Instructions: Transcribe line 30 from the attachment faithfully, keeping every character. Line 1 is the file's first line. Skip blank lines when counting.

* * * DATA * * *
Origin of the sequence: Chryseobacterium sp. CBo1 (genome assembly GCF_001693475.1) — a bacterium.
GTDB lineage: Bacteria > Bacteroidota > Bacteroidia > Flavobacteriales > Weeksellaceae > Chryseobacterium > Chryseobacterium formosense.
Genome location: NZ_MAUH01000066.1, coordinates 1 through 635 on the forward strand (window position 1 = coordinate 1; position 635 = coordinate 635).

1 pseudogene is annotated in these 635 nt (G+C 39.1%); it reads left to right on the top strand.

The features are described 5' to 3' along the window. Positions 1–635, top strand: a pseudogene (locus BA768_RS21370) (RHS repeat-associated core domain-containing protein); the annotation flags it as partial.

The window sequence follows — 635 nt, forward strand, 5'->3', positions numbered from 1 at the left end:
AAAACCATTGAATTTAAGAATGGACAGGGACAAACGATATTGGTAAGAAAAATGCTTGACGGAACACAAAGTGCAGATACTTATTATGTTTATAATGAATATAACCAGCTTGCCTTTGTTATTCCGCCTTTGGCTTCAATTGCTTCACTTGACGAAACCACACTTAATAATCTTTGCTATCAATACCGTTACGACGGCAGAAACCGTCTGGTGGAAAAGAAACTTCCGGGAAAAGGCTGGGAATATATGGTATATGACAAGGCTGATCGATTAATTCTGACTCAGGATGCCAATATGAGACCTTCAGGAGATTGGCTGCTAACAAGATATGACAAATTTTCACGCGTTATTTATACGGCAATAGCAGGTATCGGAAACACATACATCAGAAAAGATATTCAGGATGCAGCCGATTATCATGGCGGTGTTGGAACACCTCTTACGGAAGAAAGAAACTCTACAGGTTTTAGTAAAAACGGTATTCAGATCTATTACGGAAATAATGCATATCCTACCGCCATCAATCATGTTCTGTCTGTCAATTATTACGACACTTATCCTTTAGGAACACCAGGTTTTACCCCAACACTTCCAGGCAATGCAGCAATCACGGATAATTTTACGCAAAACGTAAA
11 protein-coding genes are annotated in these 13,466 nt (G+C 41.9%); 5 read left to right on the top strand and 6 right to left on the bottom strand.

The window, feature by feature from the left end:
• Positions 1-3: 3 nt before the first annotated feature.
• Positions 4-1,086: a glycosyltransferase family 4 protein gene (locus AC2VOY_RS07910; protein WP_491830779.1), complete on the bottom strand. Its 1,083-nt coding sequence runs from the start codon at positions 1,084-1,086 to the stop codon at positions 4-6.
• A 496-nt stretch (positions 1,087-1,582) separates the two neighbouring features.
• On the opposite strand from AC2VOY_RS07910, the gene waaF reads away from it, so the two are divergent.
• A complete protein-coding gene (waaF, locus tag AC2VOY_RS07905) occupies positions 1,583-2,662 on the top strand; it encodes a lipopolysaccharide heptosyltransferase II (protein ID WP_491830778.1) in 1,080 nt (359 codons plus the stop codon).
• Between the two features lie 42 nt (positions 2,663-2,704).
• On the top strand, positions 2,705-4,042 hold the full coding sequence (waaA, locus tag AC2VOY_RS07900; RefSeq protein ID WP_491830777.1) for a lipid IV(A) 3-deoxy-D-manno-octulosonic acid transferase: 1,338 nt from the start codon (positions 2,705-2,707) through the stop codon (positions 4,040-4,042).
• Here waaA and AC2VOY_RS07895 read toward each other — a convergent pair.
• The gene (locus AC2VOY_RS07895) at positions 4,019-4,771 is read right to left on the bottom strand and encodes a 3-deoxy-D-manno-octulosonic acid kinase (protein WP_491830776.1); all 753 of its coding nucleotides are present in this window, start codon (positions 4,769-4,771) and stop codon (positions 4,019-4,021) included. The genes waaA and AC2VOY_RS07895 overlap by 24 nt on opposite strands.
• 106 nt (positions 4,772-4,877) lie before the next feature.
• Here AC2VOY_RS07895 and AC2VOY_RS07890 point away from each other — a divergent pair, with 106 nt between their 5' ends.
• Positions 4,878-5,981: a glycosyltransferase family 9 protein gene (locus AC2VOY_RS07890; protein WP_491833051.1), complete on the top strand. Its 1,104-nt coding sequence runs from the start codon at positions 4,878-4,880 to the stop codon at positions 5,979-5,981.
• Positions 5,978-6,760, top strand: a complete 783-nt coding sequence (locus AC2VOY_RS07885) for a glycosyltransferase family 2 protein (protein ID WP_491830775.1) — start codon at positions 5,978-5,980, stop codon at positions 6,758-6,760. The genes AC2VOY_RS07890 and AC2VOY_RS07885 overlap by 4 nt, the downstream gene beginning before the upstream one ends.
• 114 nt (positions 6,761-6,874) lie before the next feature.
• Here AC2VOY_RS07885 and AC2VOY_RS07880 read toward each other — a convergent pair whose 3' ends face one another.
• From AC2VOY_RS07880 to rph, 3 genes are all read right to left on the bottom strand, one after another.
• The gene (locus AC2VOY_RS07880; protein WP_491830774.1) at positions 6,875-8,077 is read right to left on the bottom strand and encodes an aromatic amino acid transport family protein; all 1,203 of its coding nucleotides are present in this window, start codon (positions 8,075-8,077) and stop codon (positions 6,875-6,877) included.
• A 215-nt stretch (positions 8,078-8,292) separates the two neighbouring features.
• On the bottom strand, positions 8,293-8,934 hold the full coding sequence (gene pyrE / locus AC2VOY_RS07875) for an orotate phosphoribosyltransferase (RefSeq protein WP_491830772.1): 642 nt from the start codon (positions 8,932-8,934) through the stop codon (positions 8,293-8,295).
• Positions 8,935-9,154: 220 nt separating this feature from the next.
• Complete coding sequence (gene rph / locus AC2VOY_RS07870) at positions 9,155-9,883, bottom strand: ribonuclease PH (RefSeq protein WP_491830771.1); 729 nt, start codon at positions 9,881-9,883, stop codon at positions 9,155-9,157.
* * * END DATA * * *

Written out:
• Complete coding sequence (gene rph / locus AC2VOY_RS07870) at positions 9,155-9,883, bottom strand: ribonuclease PH (RefSeq protein WP_491830771.1); 729 nt, start codon at positions 9,881-9,883, stop codon at positions 9,155-9,157.